Hospital to consider a bond-ballot bid
Directors of the Tahoe Forest Hospital District will decide Tuesday whether to put into motion a plan to raise nearly $100 million for earthquake retrofitting and other improvements to the Truckee hospital.
A vote in the affirmative, which is likely, will position the district to issue a general obligation bond to raise $98 million. The unknown, however, is whether the bond ballot will be approved by two-thirds of the registered voters in the hospital district in eastern Nevada and Placer counties.
Spurring the board’s decision is a California law passed in 1994 following the Northridge earthquake. SB 1953 mandated all hospitals in the state be upgraded to better withstand earthquakes. Tahoe Forest Hospital has until 2013 to comply with the law, said Maia Schneider, executive director of the Tahoe Forest Hospital Foundation.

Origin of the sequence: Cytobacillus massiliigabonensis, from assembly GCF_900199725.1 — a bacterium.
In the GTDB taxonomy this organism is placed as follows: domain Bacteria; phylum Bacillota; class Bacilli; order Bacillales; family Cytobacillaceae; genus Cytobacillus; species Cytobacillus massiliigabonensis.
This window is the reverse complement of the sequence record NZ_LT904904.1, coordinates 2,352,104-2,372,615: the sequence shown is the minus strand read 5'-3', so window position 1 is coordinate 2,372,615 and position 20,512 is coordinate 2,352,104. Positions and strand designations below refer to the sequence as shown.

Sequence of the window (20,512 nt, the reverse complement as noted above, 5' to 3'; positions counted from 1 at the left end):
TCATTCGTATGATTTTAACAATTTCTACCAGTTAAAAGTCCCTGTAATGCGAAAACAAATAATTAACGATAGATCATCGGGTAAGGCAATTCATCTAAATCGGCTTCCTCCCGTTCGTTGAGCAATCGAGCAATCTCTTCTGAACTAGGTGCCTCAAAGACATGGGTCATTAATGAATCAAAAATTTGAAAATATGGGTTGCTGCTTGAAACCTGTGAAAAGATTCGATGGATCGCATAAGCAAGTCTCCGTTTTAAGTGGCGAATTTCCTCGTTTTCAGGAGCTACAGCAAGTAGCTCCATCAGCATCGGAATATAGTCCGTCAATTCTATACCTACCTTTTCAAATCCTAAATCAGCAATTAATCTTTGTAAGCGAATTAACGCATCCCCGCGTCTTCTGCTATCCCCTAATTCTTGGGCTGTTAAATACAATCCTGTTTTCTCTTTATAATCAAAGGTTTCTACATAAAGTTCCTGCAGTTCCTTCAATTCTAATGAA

“It’s one of those beautiful unfunded mandates,” Schneider said.
If the funding plan is approved by the board Tuesday, a special mail ballot and information packet will be sent out to voters for a Sept. 25 decision. If registered voters in the district support the measure, property owners would pay $9 per $100,000 of their home’s assessed value per year. The assessment would last for 30 years.
While the hospital has completed its self-funded western addition, that project ” originally budgeted at $28 million ” ultimately cost $44 million due to spiraling construction costs. The district, Schneider said, issued revenue bonds to cover cost overruns.
But taking on more debt, she said, isn’t the direction the board wants to go.
“They feel they’ve maxed out their lending limit,” Schneider said, adding that the current proposal is the first time in 60 years the district has increased taxes. “We’ve been fiscally conservative, but this challenge is just too big…”
In addition to the seismic work, Schneider said the district has identified improvements to the hospital that would dovetail with the upgrades, such as a new emergency room, long-term care and cancer facilities.
“If the bond doesn’t pass, the district board had a lot of homework to do to decide what programs are preserved and what we have to cut,” Schneider said.
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